Such subsidies would help physicians pay for the up-front costs of necessary practice changes for example, adding staff to help coordinate care, implementing effective information systems, and working out care coordination arrangements with other providers. The Congressional Budget Office estimated the five-year cost of these bonuses at about $5 billion in the earlier Senate Finance Committee bill. This may not be enough to support significant investments in reforming: annual Medicare physician spending totals about $75 billion now, or over $400 billion over five years.A As the legislation is finalized, Congress should consider providing opportunities for larger bonuses in return for higher expectations about practice reforms that can improve care and reduce costs. The legislation also includes $200 million to assist smaller physician practices implement reforms. In addition, the legislation includes needed funding for developing better measures of the quality and cost of care.A It should include provisions for theACenters for Medicare & Medicaid Services (CMS) to improve its systems to share data with health care providers in compliance with appropriate beneficiary privacy protections to help them improve care under the alternative payment arrangements. While critically important, these costs would total less than $1 billion. The legislation takes further steps to enable organizations to obtain Medicare data to assist providers with improving care and to enhance the availability of performance measures. Included in previous physician payment reform proposals but not yet in this one are provisions that address other problems in Medicare payments e.g, relaxing limits on outpatient therapy services. These provisions are likely to be added later, as they will help balance objections of other provider groups that will be affected by the pay-fors for the physician legislation. In the previous Senate Finance Committee draft, the additional provisions cost around $40 billion.A As these provisions are added, it could also be an opportunity to reinforce steps to improve care, such as creating complementary incentives for hospitals and post-acute providers to work with physician practices to improve care. Paying for the SGR Fix Through Medicare Reforms That Reinforce the Goals of Physician Payment Reform The Congressional committees have floated a list of potential sources of savings to pay for these reforms, reproduced below.
Paying For A Permanent, Or Semi-Permanent, Medicare Physician Payment Fix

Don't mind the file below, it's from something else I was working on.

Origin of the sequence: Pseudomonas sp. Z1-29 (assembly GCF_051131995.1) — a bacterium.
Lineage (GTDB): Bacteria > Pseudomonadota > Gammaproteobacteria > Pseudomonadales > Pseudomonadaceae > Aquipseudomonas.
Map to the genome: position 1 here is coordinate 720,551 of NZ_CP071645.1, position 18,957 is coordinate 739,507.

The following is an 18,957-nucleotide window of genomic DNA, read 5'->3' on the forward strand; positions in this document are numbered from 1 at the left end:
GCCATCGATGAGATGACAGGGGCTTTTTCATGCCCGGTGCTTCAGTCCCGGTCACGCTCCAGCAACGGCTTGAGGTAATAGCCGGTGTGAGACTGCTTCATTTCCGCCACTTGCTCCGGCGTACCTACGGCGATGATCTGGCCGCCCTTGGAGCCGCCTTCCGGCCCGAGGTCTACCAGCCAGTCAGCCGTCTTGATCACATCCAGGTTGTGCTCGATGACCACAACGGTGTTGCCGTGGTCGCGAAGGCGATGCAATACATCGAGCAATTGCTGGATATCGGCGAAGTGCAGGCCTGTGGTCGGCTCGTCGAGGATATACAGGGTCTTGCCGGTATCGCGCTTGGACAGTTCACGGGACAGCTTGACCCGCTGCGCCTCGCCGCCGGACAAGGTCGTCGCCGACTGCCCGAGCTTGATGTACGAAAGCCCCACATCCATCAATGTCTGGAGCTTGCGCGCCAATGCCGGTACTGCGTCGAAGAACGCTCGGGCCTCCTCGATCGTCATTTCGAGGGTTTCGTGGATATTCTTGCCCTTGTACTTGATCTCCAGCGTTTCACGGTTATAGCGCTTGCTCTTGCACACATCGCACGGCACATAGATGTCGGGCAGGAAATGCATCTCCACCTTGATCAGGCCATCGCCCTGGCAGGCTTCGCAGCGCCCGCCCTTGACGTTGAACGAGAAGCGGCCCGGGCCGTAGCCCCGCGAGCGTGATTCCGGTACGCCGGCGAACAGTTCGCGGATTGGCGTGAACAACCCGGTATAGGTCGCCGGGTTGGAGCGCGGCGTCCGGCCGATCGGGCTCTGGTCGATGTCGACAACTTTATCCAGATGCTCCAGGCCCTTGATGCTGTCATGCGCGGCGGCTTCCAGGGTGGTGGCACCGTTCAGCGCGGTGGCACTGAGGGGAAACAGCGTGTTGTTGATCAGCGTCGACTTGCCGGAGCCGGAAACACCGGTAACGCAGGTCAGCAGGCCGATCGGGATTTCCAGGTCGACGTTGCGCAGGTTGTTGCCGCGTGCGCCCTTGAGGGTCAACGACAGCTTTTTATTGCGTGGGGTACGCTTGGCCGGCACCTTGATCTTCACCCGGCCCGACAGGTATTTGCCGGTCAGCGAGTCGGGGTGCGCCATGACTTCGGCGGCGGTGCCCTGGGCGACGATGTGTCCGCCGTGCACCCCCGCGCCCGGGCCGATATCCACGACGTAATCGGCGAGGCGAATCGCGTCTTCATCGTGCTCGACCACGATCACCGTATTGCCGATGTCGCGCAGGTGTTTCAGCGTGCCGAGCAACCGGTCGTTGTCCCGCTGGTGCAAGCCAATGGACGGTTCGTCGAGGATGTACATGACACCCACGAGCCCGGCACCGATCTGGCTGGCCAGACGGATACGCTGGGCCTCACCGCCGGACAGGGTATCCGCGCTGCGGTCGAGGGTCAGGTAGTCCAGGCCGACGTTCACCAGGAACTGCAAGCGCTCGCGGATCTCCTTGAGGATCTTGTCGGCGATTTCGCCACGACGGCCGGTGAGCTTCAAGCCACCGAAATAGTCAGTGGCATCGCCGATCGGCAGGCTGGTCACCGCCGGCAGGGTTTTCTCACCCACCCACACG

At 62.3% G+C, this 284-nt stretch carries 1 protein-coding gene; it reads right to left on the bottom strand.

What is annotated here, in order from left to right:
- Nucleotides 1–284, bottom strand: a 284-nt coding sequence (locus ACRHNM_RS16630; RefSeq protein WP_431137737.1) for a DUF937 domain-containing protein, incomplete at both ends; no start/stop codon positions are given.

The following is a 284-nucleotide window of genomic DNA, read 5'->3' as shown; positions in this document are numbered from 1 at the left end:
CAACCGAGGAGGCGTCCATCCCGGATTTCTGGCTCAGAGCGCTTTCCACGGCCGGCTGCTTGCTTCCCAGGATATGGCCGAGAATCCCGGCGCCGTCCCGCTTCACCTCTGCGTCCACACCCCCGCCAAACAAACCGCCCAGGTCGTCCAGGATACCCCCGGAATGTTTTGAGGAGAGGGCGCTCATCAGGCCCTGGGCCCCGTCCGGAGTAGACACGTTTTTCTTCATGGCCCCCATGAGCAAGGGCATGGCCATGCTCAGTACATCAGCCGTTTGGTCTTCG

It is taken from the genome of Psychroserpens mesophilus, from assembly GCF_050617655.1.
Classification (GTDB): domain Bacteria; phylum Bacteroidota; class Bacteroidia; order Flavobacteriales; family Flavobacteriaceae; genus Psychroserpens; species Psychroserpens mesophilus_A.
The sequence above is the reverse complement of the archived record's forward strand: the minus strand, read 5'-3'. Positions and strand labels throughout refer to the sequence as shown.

In Times articles chronicling the allegations and investigation in 2003, it was reported that on May 3, 2003, a 23-year-old woman allegedly seeking an abortion in her third trimester met Rossmann at his office. He reportedly supplied her with medicine to induce an abortion, but at some point, for reasons that were not explained, the woman was left alone in the building. When she could not reach Rossmann, and in the process of giving birth, she called 911 and paramedics reportedly had to break into the office to get to her and the child. The infant survived for 12 days. When reports of the incident became public, several other women contacted authorities with similar stories, prompting an investigation. Authorities obtained a warrant for Rossmanns arrest on a charge of criminal abortion on May 21, 2003, but were unable to locate the doctor. Earlier that week, The Times photographed a moving van at his office, which was empty by the time the warrants were issued. Authorities soon located the moving van, but not the physician. Rossmann had reportedly cleaned out a safe in his office which may have contained cash and passports. Authorities immediately suspected he had fled the country, potentially to the Czech Republic, where he had lived previously and received medical training. Following the charges, the Georgia Medical Board immediately suspended his medical license. Rossmann began practicing obstetrics and gynecology in Valdosta in 1994. He had also practiced in Alabama, Florida, Indiana, South Dakota and Canada, and received medical training in Canada, South Africa and the Czech Republic. Authorities located Rossmann in 2013 in Germany, and Childress said, a number of agencies collaborated to have him extradited to Valdosta. This is a case that has been going on for 11 years now, and I am extremely proud of the work of Capt. Bobbie McGraw, Assistant District Attorney Bennett Threlkeld and the agencies involved, especially the German police.